[00:02:02] Kick me can be used for anything. It’s a great pre-teaching lesson when the kids don’t really know the answers, so that they really have to look for the answers. It could also work as a review activity so that they already know the answers, but they have to find the exact words. [00:02:18

    Child: [00:02:32] Maybe with a palm to immaturity. [00:02:35]

    Child: [00:02:36] Palm that’s no. No. [00:02:37]

    Child: [00:02:37] I think it goes—[00:02:41]

    Child: [00:02:46] I found tangerine, that’s great. [00:02:47]

    Macauley: [00:02:50] They like it because they get up and move, and they’re not just listening to me talk and they can interact with each other. It forces them to work with everybody, and so they have a lot of fun with that. It makes the time go by quickly, and they actually learn something. [00:03:04]

    Child: [00:03:06] We got immaturity. [00:03:06]

    Macauley: [00:03:06] Did you really? [Laughter] You’re really good. I did it. I’m sorry Matthew. I did not mean anything by that. [00:03:16]

    Child: [00:03:16] You’re calling me mean. [00:03:17]

    Child: [00:03:18] No I’m not. Calling me main effect. [00:03:18]

    Child: [00:03:19] You’re calling me immature. So you have to make sure on your back. [00:03:22]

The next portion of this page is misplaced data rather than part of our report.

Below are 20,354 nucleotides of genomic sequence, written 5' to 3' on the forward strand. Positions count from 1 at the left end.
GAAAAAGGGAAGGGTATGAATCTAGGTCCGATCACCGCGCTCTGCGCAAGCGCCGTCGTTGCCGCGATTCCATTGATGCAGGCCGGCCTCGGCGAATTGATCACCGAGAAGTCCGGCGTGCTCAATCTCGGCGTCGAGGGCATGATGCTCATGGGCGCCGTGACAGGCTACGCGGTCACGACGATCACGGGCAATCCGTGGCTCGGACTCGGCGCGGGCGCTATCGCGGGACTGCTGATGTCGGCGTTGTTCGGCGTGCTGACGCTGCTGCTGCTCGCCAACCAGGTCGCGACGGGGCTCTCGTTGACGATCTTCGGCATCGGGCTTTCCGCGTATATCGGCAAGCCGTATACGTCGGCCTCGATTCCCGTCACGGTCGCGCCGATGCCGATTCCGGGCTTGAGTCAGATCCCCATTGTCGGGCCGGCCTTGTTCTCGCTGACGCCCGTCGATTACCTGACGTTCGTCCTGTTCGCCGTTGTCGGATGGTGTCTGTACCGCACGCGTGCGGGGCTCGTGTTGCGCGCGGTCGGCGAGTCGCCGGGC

[00:03:23] Movement is really important especially for this age level because at the junior high level, so often they’re just sitting and listening to lecture. So any time that they can move, they’re more engaged which means they’re going to learn more. There’s also brain research that supports having the blood moving to the brain will help with retention and focus. [00:03:39]

    [00:03:40] Show us the effect. [00:03:41]

    Child: [00:03:41] Well it gets us up and interactive which is a lot more fun than just taking notes the whole period, so. [00:03:45]

    Child: [00:03:45] It’s really fun to get to like move around and talk to people and learn interactively instead of just sitting in our seats and—[00:03:52]

    Child: [00:03:52] Yeah it helps too like remember things when you’re moving around to like remember—[00:03:56]

    Child: [00:03:56] It like gets printed in your brain better. [00:03:58]

    Child: [00:03:58] You remember like what you were doing and kind of make connections that way. Yeah. [00:04:03]

    Macauley: [00:04:03] Some other ways that I’ve used it is for figurative language where the kids have the definition of hyperbole or simile, metaphor and then I put examples on their backs, and they have to go and find it from their classmates and fill in a chart. Then they come back together and see if they put them in the correct places. It also works for definitions. Put the definitions on their backs, and they have to copy the definitions which, you know, kids do not like to copy definitions but this forces them to do it. They do it gladly because they’re up and moving and they’re sort of having fun with their peers. [00:04:32]

    Child: [00:04:33] It’s a different way to learn vocabulary and sometimes just learning vocabulary and definitions is boring, so it’s more fun. [00:04:38]

    Macauley: [00:04:39] I’m going to give you my lesson plan and my smart board activities so that you can do Kick Me in your classroom. [00:04:44]

School Details

Wilmette Junior High School
620 Locust Rd
Wilmette IL 60091
Population: 884

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greatschools

Teachers

Jodi Macauley
English Language Arts / 7 / Teacher